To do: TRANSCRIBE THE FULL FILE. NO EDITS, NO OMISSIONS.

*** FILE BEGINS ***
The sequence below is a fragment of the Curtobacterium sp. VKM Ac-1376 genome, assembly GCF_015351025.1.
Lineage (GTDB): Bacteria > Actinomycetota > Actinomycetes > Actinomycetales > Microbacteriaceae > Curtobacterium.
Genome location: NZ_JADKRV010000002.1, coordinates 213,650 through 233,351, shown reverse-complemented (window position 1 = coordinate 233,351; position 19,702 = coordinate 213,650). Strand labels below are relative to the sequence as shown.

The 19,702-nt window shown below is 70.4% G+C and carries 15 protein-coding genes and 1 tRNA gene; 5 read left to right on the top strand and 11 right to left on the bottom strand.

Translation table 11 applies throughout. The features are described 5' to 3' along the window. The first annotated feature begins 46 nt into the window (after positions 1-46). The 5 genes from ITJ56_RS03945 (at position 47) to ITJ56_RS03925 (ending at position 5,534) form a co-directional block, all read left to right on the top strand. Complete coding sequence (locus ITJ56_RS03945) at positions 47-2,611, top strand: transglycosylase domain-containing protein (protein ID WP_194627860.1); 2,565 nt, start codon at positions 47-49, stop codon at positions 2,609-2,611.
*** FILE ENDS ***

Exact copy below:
The sequence below is a fragment of the Curtobacterium sp. VKM Ac-1376 genome, assembly GCF_015351025.1.
Lineage (GTDB): Bacteria > Actinomycetota > Actinomycetes > Actinomycetales > Microbacteriaceae > Curtobacterium.
Genome location: NZ_JADKRV010000002.1, coordinates 213,650 through 233,351, shown reverse-complemented (window position 1 = coordinate 233,351; position 19,702 = coordinate 213,650). Strand labels below are relative to the sequence as shown.

The 19,702-nt window shown below is 70.4% G+C and carries 15 protein-coding genes and 1 tRNA gene; 5 read left to right on the top strand and 11 right to left on the bottom strand.

Translation table 11 applies throughout. The features are described 5' to 3' along the window. The first annotated feature begins 46 nt into the window (after positions 1-46). The 5 genes from ITJ56_RS03945 (at position 47) to ITJ56_RS03925 (ending at position 5,534) form a co-directional block, all read left to right on the top strand. Complete coding sequence (locus ITJ56_RS03945) at positions 47-2,611, top strand: transglycosylase domain-containing protein (protein ID WP_194627860.1); 2,565 nt, start codon at positions 47-49, stop codon at positions 2,609-2,611.